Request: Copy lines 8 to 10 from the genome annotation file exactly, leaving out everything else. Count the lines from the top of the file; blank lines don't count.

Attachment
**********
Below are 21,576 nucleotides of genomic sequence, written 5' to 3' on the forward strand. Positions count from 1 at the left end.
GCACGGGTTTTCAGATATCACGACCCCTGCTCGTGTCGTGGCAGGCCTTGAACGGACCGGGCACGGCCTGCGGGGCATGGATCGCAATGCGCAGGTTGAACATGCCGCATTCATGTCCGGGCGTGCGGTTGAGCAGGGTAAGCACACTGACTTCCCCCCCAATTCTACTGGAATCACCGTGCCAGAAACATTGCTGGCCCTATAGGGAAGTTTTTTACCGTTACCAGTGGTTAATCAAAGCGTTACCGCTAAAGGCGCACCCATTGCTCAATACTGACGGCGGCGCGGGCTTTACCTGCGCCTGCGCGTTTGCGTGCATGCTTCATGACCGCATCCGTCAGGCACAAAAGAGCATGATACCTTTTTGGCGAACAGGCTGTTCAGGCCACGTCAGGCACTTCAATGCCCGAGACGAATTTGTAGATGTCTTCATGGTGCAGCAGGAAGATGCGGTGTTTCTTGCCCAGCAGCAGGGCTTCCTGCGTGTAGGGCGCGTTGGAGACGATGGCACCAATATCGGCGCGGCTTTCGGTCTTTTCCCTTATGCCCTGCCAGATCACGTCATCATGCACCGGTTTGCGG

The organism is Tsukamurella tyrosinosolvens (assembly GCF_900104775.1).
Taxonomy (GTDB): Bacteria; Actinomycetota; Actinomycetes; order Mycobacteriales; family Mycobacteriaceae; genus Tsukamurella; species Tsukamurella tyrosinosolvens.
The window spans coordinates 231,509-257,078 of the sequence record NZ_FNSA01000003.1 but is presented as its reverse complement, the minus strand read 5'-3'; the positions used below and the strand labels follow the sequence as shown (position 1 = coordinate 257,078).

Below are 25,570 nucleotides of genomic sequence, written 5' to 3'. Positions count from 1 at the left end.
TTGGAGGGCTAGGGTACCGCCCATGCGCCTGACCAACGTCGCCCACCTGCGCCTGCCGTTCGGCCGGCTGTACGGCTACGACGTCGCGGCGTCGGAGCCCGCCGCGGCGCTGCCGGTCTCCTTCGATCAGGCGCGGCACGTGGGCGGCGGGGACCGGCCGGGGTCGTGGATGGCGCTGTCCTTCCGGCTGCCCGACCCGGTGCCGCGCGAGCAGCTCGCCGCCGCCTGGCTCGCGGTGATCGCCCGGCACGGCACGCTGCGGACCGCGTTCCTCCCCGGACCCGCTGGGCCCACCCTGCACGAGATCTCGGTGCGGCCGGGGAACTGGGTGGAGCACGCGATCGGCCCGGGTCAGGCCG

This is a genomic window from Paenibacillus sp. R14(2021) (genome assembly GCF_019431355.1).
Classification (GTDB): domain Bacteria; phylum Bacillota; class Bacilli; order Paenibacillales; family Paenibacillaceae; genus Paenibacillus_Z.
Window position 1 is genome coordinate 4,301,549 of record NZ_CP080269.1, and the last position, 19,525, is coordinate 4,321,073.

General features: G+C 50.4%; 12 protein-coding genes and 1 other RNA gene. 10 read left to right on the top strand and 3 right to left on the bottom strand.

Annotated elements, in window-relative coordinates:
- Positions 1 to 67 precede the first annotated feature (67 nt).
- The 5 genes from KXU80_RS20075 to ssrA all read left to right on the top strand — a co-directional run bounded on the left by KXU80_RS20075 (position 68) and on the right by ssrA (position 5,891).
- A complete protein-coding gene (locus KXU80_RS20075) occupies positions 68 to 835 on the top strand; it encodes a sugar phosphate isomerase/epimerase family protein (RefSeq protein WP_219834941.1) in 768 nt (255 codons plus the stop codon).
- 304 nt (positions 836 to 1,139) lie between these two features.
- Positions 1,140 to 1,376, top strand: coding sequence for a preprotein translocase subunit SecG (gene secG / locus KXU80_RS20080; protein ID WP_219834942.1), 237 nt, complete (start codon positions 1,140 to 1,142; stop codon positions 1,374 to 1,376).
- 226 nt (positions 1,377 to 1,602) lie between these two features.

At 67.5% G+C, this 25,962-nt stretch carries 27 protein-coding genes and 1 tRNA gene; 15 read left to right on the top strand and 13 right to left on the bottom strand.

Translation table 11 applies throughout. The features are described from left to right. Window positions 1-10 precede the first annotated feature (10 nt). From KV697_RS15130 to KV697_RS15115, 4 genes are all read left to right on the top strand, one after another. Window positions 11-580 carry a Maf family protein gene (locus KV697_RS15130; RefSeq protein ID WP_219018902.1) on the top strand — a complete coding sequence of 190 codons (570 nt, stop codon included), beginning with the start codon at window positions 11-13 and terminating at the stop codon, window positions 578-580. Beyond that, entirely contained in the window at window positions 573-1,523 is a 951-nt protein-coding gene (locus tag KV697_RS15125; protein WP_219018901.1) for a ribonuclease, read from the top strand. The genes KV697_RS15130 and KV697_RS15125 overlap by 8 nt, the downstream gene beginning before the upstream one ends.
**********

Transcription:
This is a genomic window from Paenibacillus sp. R14(2021) (genome assembly GCF_019431355.1).
Classification (GTDB): domain Bacteria; phylum Bacillota; class Bacilli; order Paenibacillales; family Paenibacillaceae; genus Paenibacillus_Z.
Window position 1 is genome coordinate 4,301,549 of record NZ_CP080269.1, and the last position, 19,525, is coordinate 4,321,073.